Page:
Wednesday, April 25, 2012

IF "THE RAVEN" HAS YOU CROWING FOR MORE POE, LOOK NO FURTHER

THE RAVEN, starring Chicago’s very own John Cusack as Edgar Allan Poe, opens this weekend, and I'm hoping for the best. And if you too are looking forward to seeing Poe on the big screen, might I refer you to some previous fare that may whet your appetite, or perhaps satiate your desire for the cold and vengeful dishes of Poe’s prose?
Original caricature by Jeff York of Vincent Price in "The Masque of the Red Death"
HOUSE OF USHER (1960)
During the 60’s, Roger Corman brought a number of works by Poe to the big screen, with mixed results. Some were sublime, and some were utterly ridiculous. Corman started off the decade with a faithful adaptation of the disturbing tale of the twisted bond between the wealthy Roderick Usher and his sister Madeline. Roderick is a hypochondriac, expecting to be engulfed by disease, and Vincent Prince plays him with a jittery mix of sensitivity and ruthlessness. The story takes place in a doomed mansion, a brilliant metaphor for the equally crumbling interior of his main characters, and the art direction is quite something here. It helps make this moody character study truly disturbing putting the Gothic in gothic horror with every velvet curtain and sinister hallway.

THE PIT AND THE PENDULUM (1961)
With the success of ‘Usher’, Corman next brought Poe’s most horrifying tale to the screen, although it never came close to matching the author’s original potent prose. The story of a prisoner fighting the Spanish Inquisition in a torture chamber never seems more than utter cheese as John Kerr’s tepid performance doesn’t help matters at all. A dragging pace and some fleeting hamminess by returning star Price do not help either. The Pendulum does have its scary moments however, mostly due to the fact that Corman took out every other frame of it in post to add to its appearance of being swift and brutal. Unfortunately the rest of this mish-mash doesn’t cut nearly close enough to the bone.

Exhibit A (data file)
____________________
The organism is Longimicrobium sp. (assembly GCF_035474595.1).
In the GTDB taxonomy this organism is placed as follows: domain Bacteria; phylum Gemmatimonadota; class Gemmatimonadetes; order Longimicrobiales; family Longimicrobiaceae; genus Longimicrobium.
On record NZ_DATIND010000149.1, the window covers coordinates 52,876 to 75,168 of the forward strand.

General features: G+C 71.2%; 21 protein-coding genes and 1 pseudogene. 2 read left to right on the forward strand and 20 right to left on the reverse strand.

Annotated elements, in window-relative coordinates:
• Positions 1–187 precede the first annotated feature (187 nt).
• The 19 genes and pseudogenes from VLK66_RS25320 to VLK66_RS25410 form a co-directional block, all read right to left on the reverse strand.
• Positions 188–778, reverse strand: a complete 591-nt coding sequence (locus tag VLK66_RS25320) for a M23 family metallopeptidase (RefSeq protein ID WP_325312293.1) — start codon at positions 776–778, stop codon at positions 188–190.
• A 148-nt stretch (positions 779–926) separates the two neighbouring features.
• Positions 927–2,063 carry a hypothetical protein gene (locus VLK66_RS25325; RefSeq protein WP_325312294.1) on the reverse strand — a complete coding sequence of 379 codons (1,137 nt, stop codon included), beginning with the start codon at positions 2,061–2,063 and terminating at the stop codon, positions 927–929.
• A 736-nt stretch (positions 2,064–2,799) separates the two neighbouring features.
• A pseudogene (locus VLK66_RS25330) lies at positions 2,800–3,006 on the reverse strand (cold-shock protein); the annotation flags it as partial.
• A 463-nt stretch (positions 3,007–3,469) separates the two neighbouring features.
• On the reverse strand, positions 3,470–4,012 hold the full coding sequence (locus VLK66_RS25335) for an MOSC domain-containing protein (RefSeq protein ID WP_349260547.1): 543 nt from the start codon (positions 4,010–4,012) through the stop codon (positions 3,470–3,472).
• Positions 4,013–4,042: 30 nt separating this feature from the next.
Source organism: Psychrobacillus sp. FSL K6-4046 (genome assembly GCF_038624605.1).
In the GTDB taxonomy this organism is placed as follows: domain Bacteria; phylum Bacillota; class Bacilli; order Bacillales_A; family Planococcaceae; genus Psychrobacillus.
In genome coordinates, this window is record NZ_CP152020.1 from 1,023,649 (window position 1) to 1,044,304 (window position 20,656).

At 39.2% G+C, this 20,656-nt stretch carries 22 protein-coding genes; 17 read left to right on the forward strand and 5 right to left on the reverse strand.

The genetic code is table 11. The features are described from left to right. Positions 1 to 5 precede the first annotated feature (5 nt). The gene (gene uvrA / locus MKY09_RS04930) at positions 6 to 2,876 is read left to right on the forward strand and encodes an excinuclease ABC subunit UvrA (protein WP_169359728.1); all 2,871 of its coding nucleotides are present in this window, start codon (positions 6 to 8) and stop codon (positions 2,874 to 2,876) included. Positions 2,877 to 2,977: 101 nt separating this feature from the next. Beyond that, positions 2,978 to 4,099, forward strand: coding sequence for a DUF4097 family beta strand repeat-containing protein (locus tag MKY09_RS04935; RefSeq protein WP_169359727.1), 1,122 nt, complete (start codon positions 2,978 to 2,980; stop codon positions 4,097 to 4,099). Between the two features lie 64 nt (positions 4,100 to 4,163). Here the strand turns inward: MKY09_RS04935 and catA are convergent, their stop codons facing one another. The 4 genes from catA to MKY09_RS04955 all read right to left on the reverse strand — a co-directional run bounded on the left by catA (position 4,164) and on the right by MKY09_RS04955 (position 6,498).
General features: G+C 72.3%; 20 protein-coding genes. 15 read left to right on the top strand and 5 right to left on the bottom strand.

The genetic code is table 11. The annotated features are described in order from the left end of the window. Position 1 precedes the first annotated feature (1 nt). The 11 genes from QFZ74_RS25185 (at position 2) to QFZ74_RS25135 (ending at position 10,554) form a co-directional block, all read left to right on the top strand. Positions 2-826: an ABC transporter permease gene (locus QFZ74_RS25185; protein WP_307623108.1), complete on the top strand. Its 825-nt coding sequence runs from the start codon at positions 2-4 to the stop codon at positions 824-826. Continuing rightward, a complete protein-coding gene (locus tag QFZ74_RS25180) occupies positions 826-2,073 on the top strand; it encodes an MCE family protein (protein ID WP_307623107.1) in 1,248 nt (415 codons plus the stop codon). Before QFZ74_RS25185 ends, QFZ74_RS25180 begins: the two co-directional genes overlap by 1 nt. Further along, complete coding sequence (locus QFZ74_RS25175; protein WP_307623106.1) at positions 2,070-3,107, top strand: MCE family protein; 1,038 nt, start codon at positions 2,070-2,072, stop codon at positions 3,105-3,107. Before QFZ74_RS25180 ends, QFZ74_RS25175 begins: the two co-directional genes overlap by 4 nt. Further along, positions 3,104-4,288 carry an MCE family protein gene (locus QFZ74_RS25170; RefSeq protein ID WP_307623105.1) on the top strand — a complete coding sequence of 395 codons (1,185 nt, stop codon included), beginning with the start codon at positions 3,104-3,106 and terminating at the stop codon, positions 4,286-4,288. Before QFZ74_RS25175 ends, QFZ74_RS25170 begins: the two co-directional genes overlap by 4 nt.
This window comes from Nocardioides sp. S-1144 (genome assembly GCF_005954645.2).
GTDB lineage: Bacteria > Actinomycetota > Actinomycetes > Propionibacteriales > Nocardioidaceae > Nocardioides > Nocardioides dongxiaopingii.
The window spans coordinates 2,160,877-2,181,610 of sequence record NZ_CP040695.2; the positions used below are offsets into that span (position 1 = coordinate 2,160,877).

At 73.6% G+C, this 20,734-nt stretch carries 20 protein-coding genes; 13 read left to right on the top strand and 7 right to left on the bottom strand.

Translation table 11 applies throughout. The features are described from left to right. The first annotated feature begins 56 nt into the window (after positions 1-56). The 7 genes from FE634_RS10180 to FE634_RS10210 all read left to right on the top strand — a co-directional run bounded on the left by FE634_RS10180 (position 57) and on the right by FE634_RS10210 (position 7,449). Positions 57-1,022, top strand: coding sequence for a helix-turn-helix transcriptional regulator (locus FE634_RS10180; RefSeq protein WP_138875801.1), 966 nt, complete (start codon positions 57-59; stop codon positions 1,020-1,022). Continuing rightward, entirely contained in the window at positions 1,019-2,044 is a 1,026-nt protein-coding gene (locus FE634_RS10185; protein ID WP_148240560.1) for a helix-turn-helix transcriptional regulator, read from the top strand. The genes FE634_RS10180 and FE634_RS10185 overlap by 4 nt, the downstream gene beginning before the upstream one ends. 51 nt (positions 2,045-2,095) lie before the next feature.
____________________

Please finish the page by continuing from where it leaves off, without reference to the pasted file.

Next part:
THE RAVEN (1963)
An utter embarrassment. Price returns yet again, this time to compete in the contest for most-over-the-top performance against tired and bloated veteran performers Boris Karloff and Peter Lorre. Corman reduced these three great horror legends to Virginia hams, allowing them to vamp their way through this shameful adaptation of Poe’s most famous and haunting poem. Price always said he regretted this one, as well he should have.

THE MASQUE OF THE RED DEATH (1964)
For my money, this is Corman’s greatest work, and easily the best Poe adaptation filmed for the big screen. Yet again Price returns, but this time he gives a marvelous performance as Prince Prospero, the vain European prince hedonistically ruling over the land with an insatiable appetite for wine, women and song. Price cameos as the Masque himself towards the end of the film, and is shown in my original caricature that accompanies this article. THE MASQUE OF THE RED DEATH here is a timeless dissertation on the ruling class and their oppression of the masses, an indictment of the 1% almost fifty years before the occupy movement took hold of our economically ravaged world.

THE TOMB OF LIGEIA (1964)
This one is barely remembered and that’s an utter shame as Corman’s last Poe tribute is a gnawing piece of psychological horror. Once again, Corman favorite Price is the lead, this time taking the role of Verden Fell, a newly married man who just can’t let go of the memories of his dead first wife Ligeia. He becomes obsessed with her visage, insisting that somehow she’s still alive. It drives Fell and everyone around him mad, leading to madness, seclusion and a grotesque exhumation. Any similarity to Poe’s real life, what with his stultifying inability to get past his wife’s death, was purely intentional by the author, and faithfully rendered here.